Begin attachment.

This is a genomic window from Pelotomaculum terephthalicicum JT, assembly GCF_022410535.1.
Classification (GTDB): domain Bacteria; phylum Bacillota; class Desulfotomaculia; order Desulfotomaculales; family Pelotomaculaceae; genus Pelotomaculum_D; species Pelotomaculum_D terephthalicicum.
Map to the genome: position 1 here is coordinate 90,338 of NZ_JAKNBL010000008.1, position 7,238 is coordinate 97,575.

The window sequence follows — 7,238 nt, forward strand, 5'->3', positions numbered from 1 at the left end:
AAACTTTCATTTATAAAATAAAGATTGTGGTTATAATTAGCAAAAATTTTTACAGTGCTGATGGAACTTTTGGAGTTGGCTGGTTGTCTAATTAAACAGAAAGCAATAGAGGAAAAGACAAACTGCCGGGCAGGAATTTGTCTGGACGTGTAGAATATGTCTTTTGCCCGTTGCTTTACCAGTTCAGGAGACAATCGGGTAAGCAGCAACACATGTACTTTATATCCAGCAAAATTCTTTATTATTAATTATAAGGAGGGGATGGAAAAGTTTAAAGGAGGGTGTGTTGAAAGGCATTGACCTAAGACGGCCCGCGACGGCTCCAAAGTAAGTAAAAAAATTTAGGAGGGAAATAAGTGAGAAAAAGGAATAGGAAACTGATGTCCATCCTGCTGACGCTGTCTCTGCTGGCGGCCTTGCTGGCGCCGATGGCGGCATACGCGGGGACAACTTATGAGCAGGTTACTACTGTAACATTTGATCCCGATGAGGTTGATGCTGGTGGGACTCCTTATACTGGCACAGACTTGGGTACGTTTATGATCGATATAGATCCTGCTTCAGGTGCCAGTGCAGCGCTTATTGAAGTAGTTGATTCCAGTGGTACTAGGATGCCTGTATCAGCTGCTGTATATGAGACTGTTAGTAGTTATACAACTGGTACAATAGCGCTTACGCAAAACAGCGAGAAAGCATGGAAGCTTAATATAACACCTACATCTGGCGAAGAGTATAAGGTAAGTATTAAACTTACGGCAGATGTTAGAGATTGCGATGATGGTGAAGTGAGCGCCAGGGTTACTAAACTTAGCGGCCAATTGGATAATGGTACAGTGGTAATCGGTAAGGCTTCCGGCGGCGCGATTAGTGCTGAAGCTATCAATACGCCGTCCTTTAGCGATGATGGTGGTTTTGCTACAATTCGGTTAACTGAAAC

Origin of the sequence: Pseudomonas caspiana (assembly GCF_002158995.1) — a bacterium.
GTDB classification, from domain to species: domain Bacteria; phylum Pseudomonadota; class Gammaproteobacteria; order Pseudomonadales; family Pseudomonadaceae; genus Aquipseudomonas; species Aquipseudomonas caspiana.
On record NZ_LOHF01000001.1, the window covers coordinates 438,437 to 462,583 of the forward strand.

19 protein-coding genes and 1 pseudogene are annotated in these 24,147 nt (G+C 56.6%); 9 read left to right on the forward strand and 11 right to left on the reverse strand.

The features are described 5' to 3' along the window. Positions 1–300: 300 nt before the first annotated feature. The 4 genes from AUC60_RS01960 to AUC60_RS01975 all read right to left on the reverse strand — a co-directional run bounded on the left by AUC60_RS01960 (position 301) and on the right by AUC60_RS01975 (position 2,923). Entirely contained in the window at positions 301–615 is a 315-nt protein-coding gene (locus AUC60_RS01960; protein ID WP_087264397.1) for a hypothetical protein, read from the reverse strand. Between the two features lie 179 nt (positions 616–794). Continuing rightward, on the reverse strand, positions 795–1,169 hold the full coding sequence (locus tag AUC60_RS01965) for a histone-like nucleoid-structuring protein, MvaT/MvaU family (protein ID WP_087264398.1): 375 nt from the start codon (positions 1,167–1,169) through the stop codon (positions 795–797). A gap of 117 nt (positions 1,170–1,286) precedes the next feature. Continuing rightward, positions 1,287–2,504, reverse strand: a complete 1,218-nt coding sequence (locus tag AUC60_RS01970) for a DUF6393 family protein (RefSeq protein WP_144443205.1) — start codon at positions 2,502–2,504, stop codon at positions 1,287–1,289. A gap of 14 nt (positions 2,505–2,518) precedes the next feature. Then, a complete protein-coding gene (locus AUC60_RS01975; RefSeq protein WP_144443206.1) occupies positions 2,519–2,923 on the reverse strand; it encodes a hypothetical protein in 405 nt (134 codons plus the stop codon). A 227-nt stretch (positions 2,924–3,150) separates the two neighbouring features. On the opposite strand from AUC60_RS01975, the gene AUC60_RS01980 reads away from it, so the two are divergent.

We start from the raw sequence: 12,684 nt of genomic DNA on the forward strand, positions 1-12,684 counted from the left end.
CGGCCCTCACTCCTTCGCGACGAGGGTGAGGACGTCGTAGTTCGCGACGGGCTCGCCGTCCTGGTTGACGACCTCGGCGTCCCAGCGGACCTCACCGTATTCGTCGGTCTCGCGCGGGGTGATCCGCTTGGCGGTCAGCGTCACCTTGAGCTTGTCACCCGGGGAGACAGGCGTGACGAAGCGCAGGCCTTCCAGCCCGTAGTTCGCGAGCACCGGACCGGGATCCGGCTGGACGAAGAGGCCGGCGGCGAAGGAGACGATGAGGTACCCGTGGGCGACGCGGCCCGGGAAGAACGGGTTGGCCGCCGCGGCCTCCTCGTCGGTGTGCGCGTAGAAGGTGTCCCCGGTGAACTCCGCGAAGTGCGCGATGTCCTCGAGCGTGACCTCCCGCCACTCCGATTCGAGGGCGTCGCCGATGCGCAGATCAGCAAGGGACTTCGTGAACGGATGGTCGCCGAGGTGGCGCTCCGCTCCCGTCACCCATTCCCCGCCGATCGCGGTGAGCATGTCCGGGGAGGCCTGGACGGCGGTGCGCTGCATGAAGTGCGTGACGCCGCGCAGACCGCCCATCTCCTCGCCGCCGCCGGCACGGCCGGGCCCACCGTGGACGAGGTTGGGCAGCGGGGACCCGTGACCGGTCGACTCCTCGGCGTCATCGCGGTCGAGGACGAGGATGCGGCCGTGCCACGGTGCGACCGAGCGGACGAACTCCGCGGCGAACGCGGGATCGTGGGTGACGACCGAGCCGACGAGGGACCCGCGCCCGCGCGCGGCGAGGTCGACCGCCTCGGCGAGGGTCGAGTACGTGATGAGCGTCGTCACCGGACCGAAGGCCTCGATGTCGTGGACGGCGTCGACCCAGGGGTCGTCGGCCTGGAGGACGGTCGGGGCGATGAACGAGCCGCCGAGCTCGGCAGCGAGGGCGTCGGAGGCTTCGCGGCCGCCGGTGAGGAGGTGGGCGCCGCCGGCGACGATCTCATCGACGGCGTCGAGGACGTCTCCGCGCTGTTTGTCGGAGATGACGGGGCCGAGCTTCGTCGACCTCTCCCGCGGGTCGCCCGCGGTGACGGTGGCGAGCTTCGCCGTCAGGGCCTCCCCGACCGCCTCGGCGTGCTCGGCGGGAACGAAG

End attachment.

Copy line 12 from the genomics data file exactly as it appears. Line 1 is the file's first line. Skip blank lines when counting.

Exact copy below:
CGGCCCTCACTCCTTCGCGACGAGGGTGAGGACGTCGTAGTTCGCGACGGGCTCGCCGTCCTGGTTGACGACCTCGGCGTCCCAGCGGACCTCACCGTATTCGTCGGTCTCGCGCGGGGTGATCCGCTTGGCGGTCAGCGTCACCTTGAGCTTGTCACCCGGGGAGACAGGCGTGACGAAGCGCAGGCCTTCCAGCCCGTAGTTCGCGAGCACCGGACCGGGATCCGGCTGGACGAAGAGGCCGGCGGCGAAGGAGACGATGAGGTACCCGTGGGCGACGCGGCCCGGGAAGAACGGGTTGGCCGCCGCGGCCTCCTCGTCGGTGTGCGCGTAGAAGGTGTCCCCGGTGAACTCCGCGAAGTGCGCGATGTCCTCGAGCGTGACCTCCCGCCACTCCGATTCGAGGGCGTCGCCGATGCGCAGATCAGCAAGGGACTTCGTGAACGGATGGTCGCCGAGGTGGCGCTCCGCTCCCGTCACCCATTCCCCGCCGATCGCGGTGAGCATGTCCGGGGAGGCCTGGACGGCGGTGCGCTGCATGAAGTGCGTGACGCCGCGCAGACCGCCCATCTCCTCGCCGCCGCCGGCACGGCCGGGCCCACCGTGGACGAGGTTGGGCAGCGGGGACCCGTGACCGGTCGACTCCTCGGCGTCATCGCGGTCGAGGACGAGGATGCGGCCGTGCCACGGTGCGACCGAGCGGACGAACTCCGCGGCGAACGCGGGATCGTGGGTGACGACCGAGCCGACGAGGGACCCGCGCCCGCGCGCGGCGAGGTCGACCGCCTCGGCGAGGGTCGAGTACGTGATGAGCGTCGTCACCGGACCGAAGGCCTCGATGTCGTGGACGGCGTCGACCCAGGGGTCGTCGGCCTGGAGGACGGTCGGGGCGATGAACGAGCCGCCGAGCTCGGCAGCGAGGGCGTCGGAGGCTTCGCGGCCGCCGGTGAGGAGGTGGGCGCCGCCGGCGACGATCTCATCGACGGCGTCGAGGACGTCTCCGCGCTGTTTGTCGGAGATGACGGGGCCGAGCTTCGTCGACCTCTCCCGCGGGTCGCCCGCGGTGACGGTGGCGAGCTTCGCCGTCAGGGCCTCCCCGACCGCCTCGGCGTGCTCGGCGGGAACGAAG